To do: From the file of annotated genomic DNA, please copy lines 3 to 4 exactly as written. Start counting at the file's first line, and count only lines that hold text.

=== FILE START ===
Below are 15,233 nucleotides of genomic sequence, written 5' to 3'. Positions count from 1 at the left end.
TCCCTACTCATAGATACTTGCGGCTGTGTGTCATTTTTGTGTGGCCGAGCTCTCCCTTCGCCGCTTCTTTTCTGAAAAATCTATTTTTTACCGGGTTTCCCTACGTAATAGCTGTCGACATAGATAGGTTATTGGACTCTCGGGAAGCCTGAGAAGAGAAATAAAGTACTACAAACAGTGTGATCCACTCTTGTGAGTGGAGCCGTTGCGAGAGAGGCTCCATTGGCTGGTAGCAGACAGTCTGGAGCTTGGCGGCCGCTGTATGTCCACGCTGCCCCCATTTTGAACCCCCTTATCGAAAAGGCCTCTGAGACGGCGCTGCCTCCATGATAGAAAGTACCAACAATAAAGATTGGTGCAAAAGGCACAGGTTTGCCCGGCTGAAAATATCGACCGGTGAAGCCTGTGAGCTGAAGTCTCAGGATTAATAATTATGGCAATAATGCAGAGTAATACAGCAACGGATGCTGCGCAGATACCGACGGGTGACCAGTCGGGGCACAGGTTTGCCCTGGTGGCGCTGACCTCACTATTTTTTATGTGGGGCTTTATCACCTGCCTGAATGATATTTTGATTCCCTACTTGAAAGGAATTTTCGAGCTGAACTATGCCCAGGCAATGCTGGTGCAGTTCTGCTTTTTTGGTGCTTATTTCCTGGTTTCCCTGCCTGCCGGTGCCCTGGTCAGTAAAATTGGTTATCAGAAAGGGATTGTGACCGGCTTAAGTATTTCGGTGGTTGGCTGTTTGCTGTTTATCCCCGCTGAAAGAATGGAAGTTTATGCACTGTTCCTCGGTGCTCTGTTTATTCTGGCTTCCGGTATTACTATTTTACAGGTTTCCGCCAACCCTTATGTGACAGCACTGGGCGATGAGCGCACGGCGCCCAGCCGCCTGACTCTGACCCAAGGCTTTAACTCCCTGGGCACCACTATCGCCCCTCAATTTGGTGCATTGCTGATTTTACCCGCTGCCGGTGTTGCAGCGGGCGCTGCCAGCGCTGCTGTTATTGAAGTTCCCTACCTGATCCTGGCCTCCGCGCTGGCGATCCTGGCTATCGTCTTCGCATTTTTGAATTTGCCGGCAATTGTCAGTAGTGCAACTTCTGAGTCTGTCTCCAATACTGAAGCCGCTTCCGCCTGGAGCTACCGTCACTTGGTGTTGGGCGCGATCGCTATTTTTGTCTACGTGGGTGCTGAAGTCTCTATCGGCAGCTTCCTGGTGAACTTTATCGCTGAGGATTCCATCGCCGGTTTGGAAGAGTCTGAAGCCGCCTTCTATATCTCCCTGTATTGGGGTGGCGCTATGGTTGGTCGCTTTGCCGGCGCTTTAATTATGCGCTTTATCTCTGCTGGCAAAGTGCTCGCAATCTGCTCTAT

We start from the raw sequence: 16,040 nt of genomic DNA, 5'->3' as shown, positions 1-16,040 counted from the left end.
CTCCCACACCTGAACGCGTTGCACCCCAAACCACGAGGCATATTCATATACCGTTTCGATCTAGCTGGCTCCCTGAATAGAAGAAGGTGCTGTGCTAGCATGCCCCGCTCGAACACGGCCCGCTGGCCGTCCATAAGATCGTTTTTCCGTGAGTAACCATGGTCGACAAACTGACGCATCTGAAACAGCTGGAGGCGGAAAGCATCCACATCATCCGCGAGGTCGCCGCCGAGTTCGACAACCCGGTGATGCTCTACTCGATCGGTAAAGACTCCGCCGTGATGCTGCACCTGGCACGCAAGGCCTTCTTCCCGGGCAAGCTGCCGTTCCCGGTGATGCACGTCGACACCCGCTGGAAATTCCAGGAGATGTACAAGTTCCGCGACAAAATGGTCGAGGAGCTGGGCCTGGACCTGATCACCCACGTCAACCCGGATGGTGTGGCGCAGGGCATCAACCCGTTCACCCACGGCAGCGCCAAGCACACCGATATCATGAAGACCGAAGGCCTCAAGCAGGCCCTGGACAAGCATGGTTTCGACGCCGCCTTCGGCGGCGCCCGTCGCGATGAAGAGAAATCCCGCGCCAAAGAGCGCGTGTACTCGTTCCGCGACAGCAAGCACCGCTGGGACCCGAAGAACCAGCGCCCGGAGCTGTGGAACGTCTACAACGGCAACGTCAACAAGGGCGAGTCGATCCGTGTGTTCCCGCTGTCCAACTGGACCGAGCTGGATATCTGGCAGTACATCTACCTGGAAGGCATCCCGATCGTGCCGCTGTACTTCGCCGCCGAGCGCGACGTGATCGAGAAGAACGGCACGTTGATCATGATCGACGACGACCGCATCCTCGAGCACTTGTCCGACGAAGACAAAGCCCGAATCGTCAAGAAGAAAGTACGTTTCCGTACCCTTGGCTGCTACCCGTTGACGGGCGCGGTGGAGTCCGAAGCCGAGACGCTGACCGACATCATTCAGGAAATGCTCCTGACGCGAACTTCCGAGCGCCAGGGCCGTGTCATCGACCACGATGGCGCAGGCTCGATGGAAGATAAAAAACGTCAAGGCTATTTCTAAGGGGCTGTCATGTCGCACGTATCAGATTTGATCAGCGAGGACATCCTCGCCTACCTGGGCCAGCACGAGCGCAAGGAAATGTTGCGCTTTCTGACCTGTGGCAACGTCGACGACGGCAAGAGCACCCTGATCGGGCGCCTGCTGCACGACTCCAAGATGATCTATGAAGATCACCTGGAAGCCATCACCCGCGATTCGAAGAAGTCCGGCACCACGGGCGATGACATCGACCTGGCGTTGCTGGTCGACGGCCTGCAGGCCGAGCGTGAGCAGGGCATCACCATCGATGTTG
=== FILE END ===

We start from the raw sequence: 16,040 nt of genomic DNA, 5'->3' as shown, positions 1-16,040 counted from the left end.
CTCCCACACCTGAACGCGTTGCACCCCAAACCACGAGGCATATTCATATACCGTTTCGATCTAGCTGGCTCCCTGAATAGAAGAAGGTGCTGTGCTAGCATGCCCCGCTCGAACACGGCCCGCTGGCCGTCCATAAGATCGTTTTTCCGTGAGTAACCATGGTCGACAAACTGACGCATCTGAAACAGCTGGAGGCGGAAAGCATCCACATCATCCGCGAGGTCGCCGCCGAGTTCGACAACCCGGTGATGCTCTACTCGATCGGTAAAGACTCCGCCGTGATGCTGCACCTGGCACGCAAGGCCTTCTTCCCGGGCAAGCTGCCGTTCCCGGTGATGCACGTCGACACCCGCTGGAAATTCCAGGAGATGTACAAGTTCCGCGACAAAATGGTCGAGGAGCTGGGCCTGGACCTGATCACCCACGTCAACCCGGATGGTGTGGCGCAGGGCATCAACCCGTTCACCCACGGCAGCGCCAAGCACACCGATATCATGAAGACCGAAGGCCTCAAGCAGGCCCTGGACAAGCATGGTTTCGACGCCGCCTTCGGCGGCGCCCGTCGCGATGAAGAGAAATCCCGCGCCAAAGAGCGCGTGTACTCGTTCCGCGACAGCAAGCACCGCTGGGACCCGAAGAACCAGCGCCCGGAGCTGTGGAACGTCTACAACGGCAACGTCAACAAGGGCGAGTCGATCCGTGTGTTCCCGCTGTCCAACTGGACCGAGCTGGATATCTGGCAGTACATCTACCTGGAAGGCATCCCGATCGTGCCGCTGTACTTCGCCGCCGAGCGCGACGTGATCGAGAAGAACGGCACGTTGATCATGATCGACGACGACCGCATCCTCGAGCACTTGTCCGACGAAGACAAAGCCCGAATCGTCAAGAAGAAAGTACGTTTCCGTACCCTTGGCTGCTACCCGTTGACGGGCGCGGTGGAGTCCGAAGCCGAGACGCTGACCGACATCATTCAGGAAATGCTCCTGACGCGAACTTCCGAGCGCCAGGGCCGTGTCATCGACCACGATGGCGCAGGCTCGATGGAAGATAAAAAACGTCAAGGCTATTTCTAAGGGGCTGTCATGTCGCACGTATCAGATTTGATCAGCGAGGACATCCTCGCCTACCTGGGCCAGCACGAGCGCAAGGAAATGTTGCGCTTTCTGACCTGTGGCAACGTCGACGACGGCAAGAGCACCCTGATCGGGCGCCTGCTGCACGACTCCAAGATGATCTATGAAGATCACCTGGAAGCCATCACCCGCGATTCGAAGAAGTCCGGCACCACGGGCGATGACATCGACCTGGCGTTGCTGGTCGACGGCCTGCAGGCCGAGCGTGAGCAGGGCATCACCATCGATGTTG